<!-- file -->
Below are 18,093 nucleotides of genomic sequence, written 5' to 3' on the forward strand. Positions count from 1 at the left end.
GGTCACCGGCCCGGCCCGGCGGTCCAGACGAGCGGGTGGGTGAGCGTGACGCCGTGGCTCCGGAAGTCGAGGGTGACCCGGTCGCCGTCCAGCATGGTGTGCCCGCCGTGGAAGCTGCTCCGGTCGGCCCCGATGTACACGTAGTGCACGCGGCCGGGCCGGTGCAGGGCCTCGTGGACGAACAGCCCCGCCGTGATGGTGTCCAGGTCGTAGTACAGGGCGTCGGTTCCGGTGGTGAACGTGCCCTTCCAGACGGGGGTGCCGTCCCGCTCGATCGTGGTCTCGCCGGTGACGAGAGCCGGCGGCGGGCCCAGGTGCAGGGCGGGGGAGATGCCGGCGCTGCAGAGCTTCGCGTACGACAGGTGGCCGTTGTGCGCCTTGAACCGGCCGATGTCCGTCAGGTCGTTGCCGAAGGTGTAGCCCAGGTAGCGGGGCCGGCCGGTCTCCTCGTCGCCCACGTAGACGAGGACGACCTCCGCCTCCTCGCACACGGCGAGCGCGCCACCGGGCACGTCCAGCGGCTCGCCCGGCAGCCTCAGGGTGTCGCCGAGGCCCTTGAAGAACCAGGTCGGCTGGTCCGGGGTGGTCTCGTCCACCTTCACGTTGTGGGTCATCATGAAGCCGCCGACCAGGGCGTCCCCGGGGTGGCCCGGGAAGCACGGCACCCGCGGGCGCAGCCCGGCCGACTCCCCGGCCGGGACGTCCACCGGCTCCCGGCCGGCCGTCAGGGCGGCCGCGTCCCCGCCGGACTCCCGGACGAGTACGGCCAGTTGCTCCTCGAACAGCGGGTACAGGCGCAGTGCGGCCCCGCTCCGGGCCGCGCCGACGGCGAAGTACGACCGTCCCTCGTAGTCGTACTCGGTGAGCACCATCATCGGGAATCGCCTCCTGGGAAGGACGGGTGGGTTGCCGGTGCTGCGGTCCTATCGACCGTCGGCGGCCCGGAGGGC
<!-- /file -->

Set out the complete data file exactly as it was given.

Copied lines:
Below are 18,093 nucleotides of genomic sequence, written 5' to 3' on the forward strand. Positions count from 1 at the left end.
GGTCACCGGCCCGGCCCGGCGGTCCAGACGAGCGGGTGGGTGAGCGTGACGCCGTGGCTCCGGAAGTCGAGGGTGACCCGGTCGCCGTCCAGCATGGTGTGCCCGCCGTGGAAGCTGCTCCGGTCGGCCCCGATGTACACGTAGTGCACGCGGCCGGGCCGGTGCAGGGCCTCGTGGACGAACAGCCCCGCCGTGATGGTGTCCAGGTCGTAGTACAGGGCGTCGGTTCCGGTGGTGAACGTGCCCTTCCAGACGGGGGTGCCGTCCCGCTCGATCGTGGTCTCGCCGGTGACGAGAGCCGGCGGCGGGCCCAGGTGCAGGGCGGGGGAGATGCCGGCGCTGCAGAGCTTCGCGTACGACAGGTGGCCGTTGTGCGCCTTGAACCGGCCGATGTCCGTCAGGTCGTTGCCGAAGGTGTAGCCCAGGTAGCGGGGCCGGCCGGTCTCCTCGTCGCCCACGTAGACGAGGACGACCTCCGCCTCCTCGCACACGGCGAGCGCGCCACCGGGCACGTCCAGCGGCTCGCCCGGCAGCCTCAGGGTGTCGCCGAGGCCCTTGAAGAACCAGGTCGGCTGGTCCGGGGTGGTCTCGTCCACCTTCACGTTGTGGGTCATCATGAAGCCGCCGACCAGGGCGTCCCCGGGGTGGCCCGGGAAGCACGGCACCCGCGGGCGCAGCCCGGCCGACTCCCCGGCCGGGACGTCCACCGGCTCCCGGCCGGCCGTCAGGGCGGCCGCGTCCCCGCCGGACTCCCGGACGAGTACGGCCAGTTGCTCCTCGAACAGCGGGTACAGGCGCAGTGCGGCCCCGCTCCGGGCCGCGCCGACGGCGAAGTACGACCGTCCCTCGTAGTCGTACTCGGTGAGCACCATCATCGGGAATCGCCTCCTGGGAAGGACGGGTGGGTTGCCGGTGCTGCGGTCCTATCGACCGTCGGCGGCCCGGAGGGC